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03 December 2007

Early Reviews

LibraryThing (What? You don't know about LT? Go here!) has an Early Reviewer program where LT members can opt into a lottery for ARC's. I just received an email indicating that I snagged another one: The Story of Forgetting, by Stefan Merrill Block. It's a debut novel and it sounds interesting from the description of it on the LT web page:

..."[t]hree narratives intertwine to create a story that is by turns funny, smart, introspective, and revelatory....Through the fusion of myth, science, and storytelling, this novel offers a dazzling illumination of the hard-learned truth that only through the loss of what we consider precious can we understand the value of what remains.

I'm looking forward to this and hope I get my copy before my next business trip. An interesting novel is always good to take on a long plane ride, especially in winter when delays are possible.

I'm struck by this in the author's bio on the publisher's (Random House) web page: ...was born in 1982. I expect that he is an awesome writer if he has a first novel published at age 25. I won't hold it against him that I have shoes older than that. A bit humbling, actually, considering that it sometimes takes me an hour or more to write a simple blog post, and the various short stories & other writing ideas I have seem to develop at a glacial speed. To be clear: that's the speed glaciers have moved over the past centuries, not the speed that global climate change is causing them to melt.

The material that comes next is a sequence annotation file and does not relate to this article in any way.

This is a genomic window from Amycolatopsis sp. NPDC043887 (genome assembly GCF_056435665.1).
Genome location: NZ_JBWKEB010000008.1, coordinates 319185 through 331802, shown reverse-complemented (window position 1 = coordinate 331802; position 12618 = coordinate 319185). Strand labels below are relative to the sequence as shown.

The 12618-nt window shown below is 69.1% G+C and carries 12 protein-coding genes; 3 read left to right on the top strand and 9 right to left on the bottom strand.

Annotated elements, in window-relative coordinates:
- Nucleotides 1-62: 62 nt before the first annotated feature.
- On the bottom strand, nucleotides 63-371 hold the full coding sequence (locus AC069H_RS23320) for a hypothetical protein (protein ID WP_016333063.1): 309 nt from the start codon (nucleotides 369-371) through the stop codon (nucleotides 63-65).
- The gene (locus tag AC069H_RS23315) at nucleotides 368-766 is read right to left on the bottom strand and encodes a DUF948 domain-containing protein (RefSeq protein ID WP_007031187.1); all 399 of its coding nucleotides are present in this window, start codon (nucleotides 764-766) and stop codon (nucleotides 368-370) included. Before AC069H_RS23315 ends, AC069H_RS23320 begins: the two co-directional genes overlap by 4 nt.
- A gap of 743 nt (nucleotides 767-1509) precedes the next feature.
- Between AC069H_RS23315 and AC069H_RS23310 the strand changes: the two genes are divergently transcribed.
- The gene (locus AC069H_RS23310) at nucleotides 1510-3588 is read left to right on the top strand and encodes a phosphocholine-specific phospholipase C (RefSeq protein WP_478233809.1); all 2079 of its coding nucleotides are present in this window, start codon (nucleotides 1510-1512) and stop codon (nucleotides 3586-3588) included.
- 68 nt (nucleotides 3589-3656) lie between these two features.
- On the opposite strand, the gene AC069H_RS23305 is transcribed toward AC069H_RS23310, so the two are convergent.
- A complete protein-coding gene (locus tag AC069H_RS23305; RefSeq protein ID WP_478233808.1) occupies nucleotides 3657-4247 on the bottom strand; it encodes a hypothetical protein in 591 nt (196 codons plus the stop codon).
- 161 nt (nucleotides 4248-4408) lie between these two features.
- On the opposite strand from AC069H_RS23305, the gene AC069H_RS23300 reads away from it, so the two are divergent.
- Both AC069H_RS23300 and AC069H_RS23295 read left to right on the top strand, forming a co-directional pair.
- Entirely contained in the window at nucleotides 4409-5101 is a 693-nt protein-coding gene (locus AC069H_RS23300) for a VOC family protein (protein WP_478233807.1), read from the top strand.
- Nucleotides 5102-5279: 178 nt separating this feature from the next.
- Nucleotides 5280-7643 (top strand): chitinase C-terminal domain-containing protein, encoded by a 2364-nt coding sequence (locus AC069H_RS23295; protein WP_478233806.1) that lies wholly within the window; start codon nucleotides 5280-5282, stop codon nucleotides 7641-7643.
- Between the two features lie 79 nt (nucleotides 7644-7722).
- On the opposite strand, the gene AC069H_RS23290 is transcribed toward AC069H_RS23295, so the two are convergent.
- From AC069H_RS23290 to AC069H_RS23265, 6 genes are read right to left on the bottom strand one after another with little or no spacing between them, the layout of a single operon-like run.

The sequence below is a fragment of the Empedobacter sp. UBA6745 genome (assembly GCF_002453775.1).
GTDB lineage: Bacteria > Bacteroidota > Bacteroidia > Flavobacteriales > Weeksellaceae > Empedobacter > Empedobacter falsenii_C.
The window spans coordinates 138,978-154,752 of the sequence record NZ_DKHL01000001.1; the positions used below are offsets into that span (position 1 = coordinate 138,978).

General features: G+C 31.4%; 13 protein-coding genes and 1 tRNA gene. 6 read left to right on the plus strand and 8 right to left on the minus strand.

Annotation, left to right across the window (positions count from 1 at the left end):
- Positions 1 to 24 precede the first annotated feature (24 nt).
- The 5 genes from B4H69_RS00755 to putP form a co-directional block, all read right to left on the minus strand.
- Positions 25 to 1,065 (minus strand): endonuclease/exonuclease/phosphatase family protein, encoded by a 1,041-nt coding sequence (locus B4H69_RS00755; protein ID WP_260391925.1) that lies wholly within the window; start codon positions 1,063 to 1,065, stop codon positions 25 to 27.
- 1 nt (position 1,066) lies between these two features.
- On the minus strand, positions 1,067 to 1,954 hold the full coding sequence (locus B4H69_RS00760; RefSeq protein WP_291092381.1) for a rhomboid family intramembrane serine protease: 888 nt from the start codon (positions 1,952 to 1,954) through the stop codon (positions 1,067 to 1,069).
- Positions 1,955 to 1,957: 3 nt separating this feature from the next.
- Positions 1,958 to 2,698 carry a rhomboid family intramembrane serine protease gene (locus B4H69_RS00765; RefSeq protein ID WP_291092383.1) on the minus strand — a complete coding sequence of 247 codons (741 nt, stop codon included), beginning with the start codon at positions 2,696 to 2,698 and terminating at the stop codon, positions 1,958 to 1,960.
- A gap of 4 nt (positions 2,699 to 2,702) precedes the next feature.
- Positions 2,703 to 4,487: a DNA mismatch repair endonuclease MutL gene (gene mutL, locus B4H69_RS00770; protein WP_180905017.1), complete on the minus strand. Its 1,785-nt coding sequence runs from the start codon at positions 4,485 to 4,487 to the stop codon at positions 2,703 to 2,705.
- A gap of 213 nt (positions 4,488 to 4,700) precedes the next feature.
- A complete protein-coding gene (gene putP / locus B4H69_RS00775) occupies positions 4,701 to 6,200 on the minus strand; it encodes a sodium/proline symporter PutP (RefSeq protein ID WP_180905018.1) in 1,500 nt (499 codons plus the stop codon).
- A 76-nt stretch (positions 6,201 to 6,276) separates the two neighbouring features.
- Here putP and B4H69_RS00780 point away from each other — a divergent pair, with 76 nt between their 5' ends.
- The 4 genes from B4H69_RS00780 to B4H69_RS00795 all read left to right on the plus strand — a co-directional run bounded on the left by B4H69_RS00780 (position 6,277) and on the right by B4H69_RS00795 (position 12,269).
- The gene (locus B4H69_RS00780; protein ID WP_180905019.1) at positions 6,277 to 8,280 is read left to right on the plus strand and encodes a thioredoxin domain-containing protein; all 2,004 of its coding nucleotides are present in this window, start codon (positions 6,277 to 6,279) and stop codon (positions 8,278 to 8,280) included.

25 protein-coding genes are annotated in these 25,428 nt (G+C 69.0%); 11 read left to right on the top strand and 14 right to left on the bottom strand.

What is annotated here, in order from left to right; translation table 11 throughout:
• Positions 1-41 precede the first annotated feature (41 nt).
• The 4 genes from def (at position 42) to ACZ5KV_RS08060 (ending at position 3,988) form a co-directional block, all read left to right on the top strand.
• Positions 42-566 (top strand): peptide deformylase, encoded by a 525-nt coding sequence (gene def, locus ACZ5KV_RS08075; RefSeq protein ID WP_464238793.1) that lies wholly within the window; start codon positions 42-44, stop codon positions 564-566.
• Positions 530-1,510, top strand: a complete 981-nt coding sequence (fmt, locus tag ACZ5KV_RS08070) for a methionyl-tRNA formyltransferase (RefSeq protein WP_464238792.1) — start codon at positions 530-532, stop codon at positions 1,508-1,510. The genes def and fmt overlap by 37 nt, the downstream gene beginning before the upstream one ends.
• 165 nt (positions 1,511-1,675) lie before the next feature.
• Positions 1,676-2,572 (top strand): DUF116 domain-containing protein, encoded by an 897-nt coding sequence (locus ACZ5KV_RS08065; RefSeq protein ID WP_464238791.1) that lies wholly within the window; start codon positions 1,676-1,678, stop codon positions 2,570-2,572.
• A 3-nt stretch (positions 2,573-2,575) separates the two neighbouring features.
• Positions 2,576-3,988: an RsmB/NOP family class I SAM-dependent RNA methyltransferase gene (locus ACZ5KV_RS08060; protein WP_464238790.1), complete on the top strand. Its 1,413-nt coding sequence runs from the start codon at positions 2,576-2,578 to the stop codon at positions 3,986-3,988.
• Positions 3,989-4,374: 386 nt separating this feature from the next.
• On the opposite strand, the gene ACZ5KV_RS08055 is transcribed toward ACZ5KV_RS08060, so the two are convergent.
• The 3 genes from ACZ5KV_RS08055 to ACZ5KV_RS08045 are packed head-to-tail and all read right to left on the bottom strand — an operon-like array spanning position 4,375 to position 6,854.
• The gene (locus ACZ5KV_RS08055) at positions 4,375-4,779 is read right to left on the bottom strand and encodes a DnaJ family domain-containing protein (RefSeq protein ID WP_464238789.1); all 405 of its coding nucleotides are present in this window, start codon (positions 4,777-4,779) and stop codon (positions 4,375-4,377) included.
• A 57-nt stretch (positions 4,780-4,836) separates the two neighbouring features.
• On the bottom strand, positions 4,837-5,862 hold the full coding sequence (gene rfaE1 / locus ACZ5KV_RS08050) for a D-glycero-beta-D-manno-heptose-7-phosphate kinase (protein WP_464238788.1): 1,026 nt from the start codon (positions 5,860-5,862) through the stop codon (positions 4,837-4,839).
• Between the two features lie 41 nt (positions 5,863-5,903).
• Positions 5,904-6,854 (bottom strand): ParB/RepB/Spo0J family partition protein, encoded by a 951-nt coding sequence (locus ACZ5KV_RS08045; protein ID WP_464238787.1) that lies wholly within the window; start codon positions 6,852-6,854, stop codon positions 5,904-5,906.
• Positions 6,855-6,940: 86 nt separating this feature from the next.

2 comments:

Smithereens said...

Ah, ah, glacial speed... I'll use that expression! I find myself a little prejudiced against very young writers, but it's stupid from me. I look forward to your review of the book!

Cam said...

I understand the prejudice. In fact, I wonder if I haven't been a little prejudiced by knowing that this author is so young, wondering how someone 25 can really know about loss. But, then I think about all sort of painful loses that people I know have incurred before that age and realize that it is biased to assume that there is some magic age where this understanding occurs. And, of course, there is not. I admire anyone with the courage and determiniation to complete a novel & to persist in getting it published -- whether that happens rapidly or not.

glacial speed is my favorite oxymoron. I wouldn't claim that I coined this, although I have never heard anyone else use this. I used to use this in a job I had several years ago where one person would persist in asking me to 'fix' the computer so that it went at galactic speed (I think he meant the Star Trek "warp speed", and I would mockingly tell him that we could only do galacial speed.